S-l-o-w-l-y

Nov 02, 2016

Before we left for Kilimanjaro, I’d read that we’d hear the phrase pole pole (say pole-ay pole-ay) a lot. It means slowly in Swahili, and it’s what the guides say as you’re hiking. Makes sense: we knew going slowly was the key to getting used to the elevation and getting to the summit. It’s why we picked a seven-day route up rather than trying to get there in four. Slow & steady wins this particular race hands-down; it’s the key to staving off altitude sickness, which can stop you from reaching the summit.

Knowing that doesn’t make walking slowly any less annoying, however.

If you’re anything like me, a Type-A, get-‘er-done kind of person, walking slowly is something other people do. I move quickly, all the time and everywhere. I have things to do, places to be, people to see. This is the exact wrong attitude to bring to Kilimanjaro. You know who has a high success rate of summiting? Middle-aged, kind of overweight women for whom walking slowly might come naturally. Guess which group can struggle to summit? Very fit, younger men who just want to race up to the top and get there before anyone else in their group. The altitude gods smirk at the testosterone-fueled young guns, allowing them to go almost all the way up before bitch-slapping them with a headache that leaves the poor guys whimpering. The slower climbers make steady progress up to the top of Africa, passing the young guns who are stumbling back down the mountain and will only see the summit in other people’s photos.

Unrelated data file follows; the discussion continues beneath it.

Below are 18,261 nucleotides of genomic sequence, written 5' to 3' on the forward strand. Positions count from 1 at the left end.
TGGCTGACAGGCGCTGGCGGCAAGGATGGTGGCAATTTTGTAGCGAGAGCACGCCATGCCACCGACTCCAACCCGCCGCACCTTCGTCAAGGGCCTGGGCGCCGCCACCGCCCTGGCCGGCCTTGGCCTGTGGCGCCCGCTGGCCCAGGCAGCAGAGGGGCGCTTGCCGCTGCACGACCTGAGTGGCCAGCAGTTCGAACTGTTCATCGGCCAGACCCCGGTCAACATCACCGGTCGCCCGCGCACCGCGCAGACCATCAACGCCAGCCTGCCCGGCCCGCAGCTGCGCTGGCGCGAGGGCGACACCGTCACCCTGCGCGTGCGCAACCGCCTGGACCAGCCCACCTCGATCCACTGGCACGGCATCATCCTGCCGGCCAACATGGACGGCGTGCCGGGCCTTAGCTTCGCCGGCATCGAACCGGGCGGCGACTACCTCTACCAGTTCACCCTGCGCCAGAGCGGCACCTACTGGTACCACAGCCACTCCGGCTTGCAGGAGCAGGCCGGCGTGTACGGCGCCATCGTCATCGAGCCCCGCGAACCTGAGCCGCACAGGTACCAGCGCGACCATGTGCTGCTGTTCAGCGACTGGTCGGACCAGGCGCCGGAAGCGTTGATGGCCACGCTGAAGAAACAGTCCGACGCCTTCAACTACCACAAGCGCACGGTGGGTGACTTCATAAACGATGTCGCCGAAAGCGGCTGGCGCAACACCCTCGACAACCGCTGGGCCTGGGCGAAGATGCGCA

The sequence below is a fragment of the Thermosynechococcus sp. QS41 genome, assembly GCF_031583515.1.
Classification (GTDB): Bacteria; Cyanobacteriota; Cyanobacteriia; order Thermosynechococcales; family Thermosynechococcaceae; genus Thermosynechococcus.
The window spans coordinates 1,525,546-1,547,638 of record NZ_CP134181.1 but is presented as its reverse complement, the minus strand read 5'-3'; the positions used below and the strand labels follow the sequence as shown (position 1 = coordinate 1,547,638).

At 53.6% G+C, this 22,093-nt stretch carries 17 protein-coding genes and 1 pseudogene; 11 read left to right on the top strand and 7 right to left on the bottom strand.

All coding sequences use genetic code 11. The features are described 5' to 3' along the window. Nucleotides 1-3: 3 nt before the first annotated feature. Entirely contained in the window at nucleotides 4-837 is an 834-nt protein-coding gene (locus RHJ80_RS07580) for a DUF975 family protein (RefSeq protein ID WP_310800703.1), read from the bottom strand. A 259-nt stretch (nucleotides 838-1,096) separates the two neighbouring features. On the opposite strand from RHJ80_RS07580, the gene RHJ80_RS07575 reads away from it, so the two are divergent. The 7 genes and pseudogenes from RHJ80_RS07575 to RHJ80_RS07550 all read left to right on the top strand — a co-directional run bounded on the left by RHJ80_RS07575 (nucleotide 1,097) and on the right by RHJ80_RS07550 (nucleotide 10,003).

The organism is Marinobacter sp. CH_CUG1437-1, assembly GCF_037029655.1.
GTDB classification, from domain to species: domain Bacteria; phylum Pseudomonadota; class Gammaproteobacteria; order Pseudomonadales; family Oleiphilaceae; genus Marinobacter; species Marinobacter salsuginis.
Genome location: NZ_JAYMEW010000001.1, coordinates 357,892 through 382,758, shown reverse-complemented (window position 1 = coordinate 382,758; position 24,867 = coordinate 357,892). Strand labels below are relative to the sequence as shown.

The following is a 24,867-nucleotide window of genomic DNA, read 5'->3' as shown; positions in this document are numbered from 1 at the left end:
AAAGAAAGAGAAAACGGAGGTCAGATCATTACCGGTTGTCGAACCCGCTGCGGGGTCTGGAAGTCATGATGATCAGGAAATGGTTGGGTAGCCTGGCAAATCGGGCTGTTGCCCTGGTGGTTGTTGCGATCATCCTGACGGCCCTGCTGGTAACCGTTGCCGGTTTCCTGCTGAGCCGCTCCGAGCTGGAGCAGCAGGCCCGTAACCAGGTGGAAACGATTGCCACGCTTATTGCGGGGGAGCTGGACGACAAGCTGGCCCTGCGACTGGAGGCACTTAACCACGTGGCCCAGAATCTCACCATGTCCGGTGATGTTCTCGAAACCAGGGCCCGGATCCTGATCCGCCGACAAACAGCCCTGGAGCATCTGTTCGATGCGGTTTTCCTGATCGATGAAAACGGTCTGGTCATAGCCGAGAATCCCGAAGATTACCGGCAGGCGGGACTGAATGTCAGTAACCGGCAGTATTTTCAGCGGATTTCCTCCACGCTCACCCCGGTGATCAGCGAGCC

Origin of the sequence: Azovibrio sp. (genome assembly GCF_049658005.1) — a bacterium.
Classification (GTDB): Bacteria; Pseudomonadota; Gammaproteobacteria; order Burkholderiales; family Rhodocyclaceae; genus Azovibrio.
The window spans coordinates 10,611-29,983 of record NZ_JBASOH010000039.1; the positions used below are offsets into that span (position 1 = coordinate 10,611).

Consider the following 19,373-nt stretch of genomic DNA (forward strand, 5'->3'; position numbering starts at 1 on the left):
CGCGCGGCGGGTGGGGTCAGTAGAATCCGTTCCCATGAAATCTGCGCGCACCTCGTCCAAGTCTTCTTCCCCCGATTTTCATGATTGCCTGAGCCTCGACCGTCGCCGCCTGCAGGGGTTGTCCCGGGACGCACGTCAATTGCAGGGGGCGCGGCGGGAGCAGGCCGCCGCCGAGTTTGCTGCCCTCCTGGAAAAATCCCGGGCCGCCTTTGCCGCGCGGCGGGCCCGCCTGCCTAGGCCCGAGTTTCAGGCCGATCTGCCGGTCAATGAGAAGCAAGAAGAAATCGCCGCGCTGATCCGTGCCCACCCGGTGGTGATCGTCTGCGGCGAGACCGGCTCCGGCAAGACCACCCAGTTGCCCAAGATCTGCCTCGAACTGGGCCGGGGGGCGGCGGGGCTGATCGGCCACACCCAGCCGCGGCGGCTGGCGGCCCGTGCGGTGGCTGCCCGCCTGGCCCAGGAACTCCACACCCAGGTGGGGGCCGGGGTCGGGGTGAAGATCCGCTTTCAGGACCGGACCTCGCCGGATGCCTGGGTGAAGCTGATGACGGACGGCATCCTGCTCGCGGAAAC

Pole pole. The guides say it and the hikers pick up the mantra. Pole pole. Slow & steady.

I actually practiced walking slowly as part of our training and it made me a little crazy. I finally gave up, knowing that I’d be forced to walk slowly once we started hiking in a line, book-ended by guides. Believe it or not, I came to appreciate the slow pace. It was hard to go fast. The higher we climbed the harder it got. I recall starting to jog over to the dining tent at 15,000 feet and immediately feeling like I was running through oatmeal. Altitude made me fatigued and out of breath. I couldn’t run if I was on fire – I’d never make it to my destination. But I could get there by slowing down and simply walking. Pole pole.

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